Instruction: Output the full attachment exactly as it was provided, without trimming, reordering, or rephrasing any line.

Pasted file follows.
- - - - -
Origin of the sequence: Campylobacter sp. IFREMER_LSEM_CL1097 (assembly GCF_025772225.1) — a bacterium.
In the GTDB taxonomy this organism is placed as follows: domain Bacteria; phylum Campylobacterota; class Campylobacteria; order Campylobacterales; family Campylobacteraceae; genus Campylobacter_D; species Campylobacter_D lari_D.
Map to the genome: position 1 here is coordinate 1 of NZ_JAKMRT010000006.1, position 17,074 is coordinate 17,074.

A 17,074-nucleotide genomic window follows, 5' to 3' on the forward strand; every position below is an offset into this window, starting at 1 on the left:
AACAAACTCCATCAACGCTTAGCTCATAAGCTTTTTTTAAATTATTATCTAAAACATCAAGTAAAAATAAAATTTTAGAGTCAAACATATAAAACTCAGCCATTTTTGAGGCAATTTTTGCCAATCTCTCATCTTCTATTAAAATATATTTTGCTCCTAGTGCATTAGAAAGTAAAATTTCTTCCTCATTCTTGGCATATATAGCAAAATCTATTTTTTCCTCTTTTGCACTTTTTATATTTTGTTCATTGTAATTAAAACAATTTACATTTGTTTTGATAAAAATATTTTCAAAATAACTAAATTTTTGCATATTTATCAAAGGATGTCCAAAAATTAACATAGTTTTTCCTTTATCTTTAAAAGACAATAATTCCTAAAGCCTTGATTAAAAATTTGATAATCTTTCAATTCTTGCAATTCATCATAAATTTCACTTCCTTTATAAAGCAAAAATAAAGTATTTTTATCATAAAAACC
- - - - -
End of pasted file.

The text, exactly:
Origin of the sequence: Campylobacter sp. IFREMER_LSEM_CL1097 (assembly GCF_025772225.1) — a bacterium.
In the GTDB taxonomy this organism is placed as follows: domain Bacteria; phylum Campylobacterota; class Campylobacteria; order Campylobacterales; family Campylobacteraceae; genus Campylobacter_D; species Campylobacter_D lari_D.
Map to the genome: position 1 here is coordinate 1 of NZ_JAKMRT010000006.1, position 17,074 is coordinate 17,074.

A 17,074-nucleotide genomic window follows, 5' to 3' on the forward strand; every position below is an offset into this window, starting at 1 on the left:
AACAAACTCCATCAACGCTTAGCTCATAAGCTTTTTTTAAATTATTATCTAAAACATCAAGTAAAAATAAAATTTTAGAGTCAAACATATAAAACTCAGCCATTTTTGAGGCAATTTTTGCCAATCTCTCATCTTCTATTAAAATATATTTTGCTCCTAGTGCATTAGAAAGTAAAATTTCTTCCTCATTCTTGGCATATATAGCAAAATCTATTTTTTCCTCTTTTGCACTTTTTATATTTTGTTCATTGTAATTAAAACAATTTACATTTGTTTTGATAAAAATATTTTCAAAATAACTAAATTTTTGCATATTTATCAAAGGATGTCCAAAAATTAACATAGTTTTTCCTTTATCTTTAAAAGACAATAATTCCTAAAGCCTTGATTAAAAATTTGATAATCTTTCAATTCTTGCAATTCATCATAAATTTCACTTCCTTTATAAAGCAAAAATAAAGTATTTTTATCATAAAAACC